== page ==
If this school produces one individual who will create a difference in the future to their community, then it was all worth it. A civil servant doesnt need to graduate from a prestigious university. The background that someone can have from an area that is considered low income is totally beneficial to helping "their own" understand the differences.

In areas like this, respect is earned, not just given.

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Avatar for user 'janayea'

janayea | April 27, 2011 at 9:32 a.m. ― 3 years, 6 months ago

Hello, I am a senior at Lincoln High School soon to be graduating in the class of 2011. This documentary touched on many things but not enough. To me it was poorly done, not only for placing the scapegoat of poverty as a reason to why students do horribly but also because this documentary did not show any good that has come out of this school. Yes, we may live in low income community but this community does not define us. The students at Lincoln High School are set to and want to attend a college. There are many students who want to attend four year universities and community colleges, even if it be to join the military the students here have a plan for the future. Students in the past graduating classes have had the pleasure to attend many prominent universities even the Ivy Leagues such as Harvard and Stanford. I myself have been accepted to over eight colleges with scholarships from each school. With hard work and determination my peers and I have had the chance that many are not able to receive. Majority of the students in the 2011 graduating class are going to college and are excited to do so, but this documentary did not shine on the success of the students here but on the excuses we as a whole have been given to why we cannot succeed. The real facts are not given and I believe the students should be given a voice to show how they feel about this documentary and about what really goes on within the walls of Lincoln High School.

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Avatar for user 'Joanne Faryon'

Joanne Faryon, KPBS Staff | April 27, 2011 at 2:56 p.m. ― 3 years, 6 months ago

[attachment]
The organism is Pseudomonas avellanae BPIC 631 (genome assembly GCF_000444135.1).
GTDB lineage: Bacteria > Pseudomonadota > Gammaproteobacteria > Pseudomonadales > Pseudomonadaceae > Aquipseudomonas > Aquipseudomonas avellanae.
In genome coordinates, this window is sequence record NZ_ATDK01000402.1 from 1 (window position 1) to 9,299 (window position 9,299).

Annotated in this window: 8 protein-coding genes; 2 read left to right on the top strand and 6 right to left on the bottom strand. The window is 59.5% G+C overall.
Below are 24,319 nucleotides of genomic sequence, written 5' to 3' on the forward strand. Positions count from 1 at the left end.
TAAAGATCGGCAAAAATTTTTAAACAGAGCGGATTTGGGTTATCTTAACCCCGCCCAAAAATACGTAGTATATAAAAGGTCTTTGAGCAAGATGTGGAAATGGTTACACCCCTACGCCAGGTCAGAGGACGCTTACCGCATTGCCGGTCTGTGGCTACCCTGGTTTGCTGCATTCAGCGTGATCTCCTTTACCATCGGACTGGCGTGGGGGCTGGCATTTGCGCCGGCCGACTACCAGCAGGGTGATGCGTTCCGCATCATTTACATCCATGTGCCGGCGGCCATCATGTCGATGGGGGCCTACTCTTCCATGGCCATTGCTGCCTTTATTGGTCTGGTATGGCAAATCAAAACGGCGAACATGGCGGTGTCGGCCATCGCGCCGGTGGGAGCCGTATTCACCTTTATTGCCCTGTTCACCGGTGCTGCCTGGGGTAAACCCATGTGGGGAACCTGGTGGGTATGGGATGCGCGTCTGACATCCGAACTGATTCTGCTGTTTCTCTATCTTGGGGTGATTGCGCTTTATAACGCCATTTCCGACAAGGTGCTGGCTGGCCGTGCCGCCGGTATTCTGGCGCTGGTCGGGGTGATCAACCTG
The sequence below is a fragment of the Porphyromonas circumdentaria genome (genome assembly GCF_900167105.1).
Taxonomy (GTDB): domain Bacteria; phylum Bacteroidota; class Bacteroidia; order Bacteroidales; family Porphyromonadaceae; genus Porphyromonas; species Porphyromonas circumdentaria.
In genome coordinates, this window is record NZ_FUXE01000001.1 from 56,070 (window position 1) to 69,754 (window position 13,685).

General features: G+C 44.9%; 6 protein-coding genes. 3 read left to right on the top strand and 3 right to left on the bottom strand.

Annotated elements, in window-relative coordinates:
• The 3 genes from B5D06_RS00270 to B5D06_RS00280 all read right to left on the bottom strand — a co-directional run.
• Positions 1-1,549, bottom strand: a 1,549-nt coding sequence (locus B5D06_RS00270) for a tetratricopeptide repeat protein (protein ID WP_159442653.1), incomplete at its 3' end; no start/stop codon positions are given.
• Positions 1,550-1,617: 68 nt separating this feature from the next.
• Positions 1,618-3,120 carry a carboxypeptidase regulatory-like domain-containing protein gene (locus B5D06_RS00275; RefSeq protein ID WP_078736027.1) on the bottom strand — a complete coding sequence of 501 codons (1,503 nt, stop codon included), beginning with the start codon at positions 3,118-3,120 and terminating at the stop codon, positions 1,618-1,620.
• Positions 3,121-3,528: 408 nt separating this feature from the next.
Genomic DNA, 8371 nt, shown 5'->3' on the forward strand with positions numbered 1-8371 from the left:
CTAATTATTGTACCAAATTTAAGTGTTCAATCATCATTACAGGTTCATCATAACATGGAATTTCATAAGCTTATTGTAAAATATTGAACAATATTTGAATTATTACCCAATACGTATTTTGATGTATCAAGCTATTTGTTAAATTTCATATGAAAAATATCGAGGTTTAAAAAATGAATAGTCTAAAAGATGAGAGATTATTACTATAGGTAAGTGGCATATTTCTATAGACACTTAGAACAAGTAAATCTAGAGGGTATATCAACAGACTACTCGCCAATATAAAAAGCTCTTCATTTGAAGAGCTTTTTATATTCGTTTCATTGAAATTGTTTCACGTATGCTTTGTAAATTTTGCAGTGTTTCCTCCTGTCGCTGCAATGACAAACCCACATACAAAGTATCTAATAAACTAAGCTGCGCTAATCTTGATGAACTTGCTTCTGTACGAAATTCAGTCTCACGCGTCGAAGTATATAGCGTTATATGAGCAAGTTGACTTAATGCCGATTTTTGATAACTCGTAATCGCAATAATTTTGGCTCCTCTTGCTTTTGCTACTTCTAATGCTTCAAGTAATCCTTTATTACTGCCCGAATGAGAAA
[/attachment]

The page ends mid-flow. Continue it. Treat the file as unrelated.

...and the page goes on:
Hello Everyone,

Thanks for watching the documentary and taking the time to write comments.
It's great to hear from so many students. I agree, the show did not portray all the "good" and the success the school generates. It focused on the struggles and some of the obstacles to education, including poverty. I also agree poverty should not be a scapegoat, but it can't be ignored either. We live in a wealthy community and country, yet hunger prevents some kids from getting to school. Something is wrong.
The documentary is just a starting point - a way in to this conversation. A conversation our community needs to have about educating all kids.
And Janayea, you're right - people graduate from Lincoln, go to college and succeed. However, the truth is the majority of the graduating class will not compete the course requirement to apply for college. Last year, just 16 percent of graduating students had the required courses to apply for college. In fact, most schools in the county don't meet the 85 percent college ready expectation. Congratulations on your acceptance to over eight colleges!
I'd love to hear from more Lincoln students and parents - tell me what you think of the documentary.
Joanne

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Avatar for user 'lupartera2'

lupartera2 | April 27, 2011 at 11:48 p.m. ― 3 years, 6 months ago

I applaud you Joanne for making this documentary. It's time is overdue. I have worked as a health care provider in that area and also live 10 minutes to Lincoln. My son is attending Crawford which is also a struggling high school in the middle of City Heights. I have met so many dedicated teachers and principals wanting to inspire kids and have been impressed of the positive things happening there. I would like for you to do a documentary on this high school because it's one of the most ethnically diverse schools I have ever seen in San Diego. It would be interesting to delve deep into how some students from recently arrived from Somalia, Cambodia, Laos, Viet Nam and Mexico struggle to survive and overcome adversity to achieve an education. It's time to talk about the struggles of the underperforming schools and their achievements and just focus on "darling" schools of the districts. I just get sick watching ont he news all the nice middle class schools and their achievments--of course, nothing is mentioned that it's because of 2 working "professional" parents with a comfortable income and nice house. Thanks for exposing the other side of why the dropout rate is so high in the ethnic communities. We need to have social workers and mental health specialists in every school in my opinion!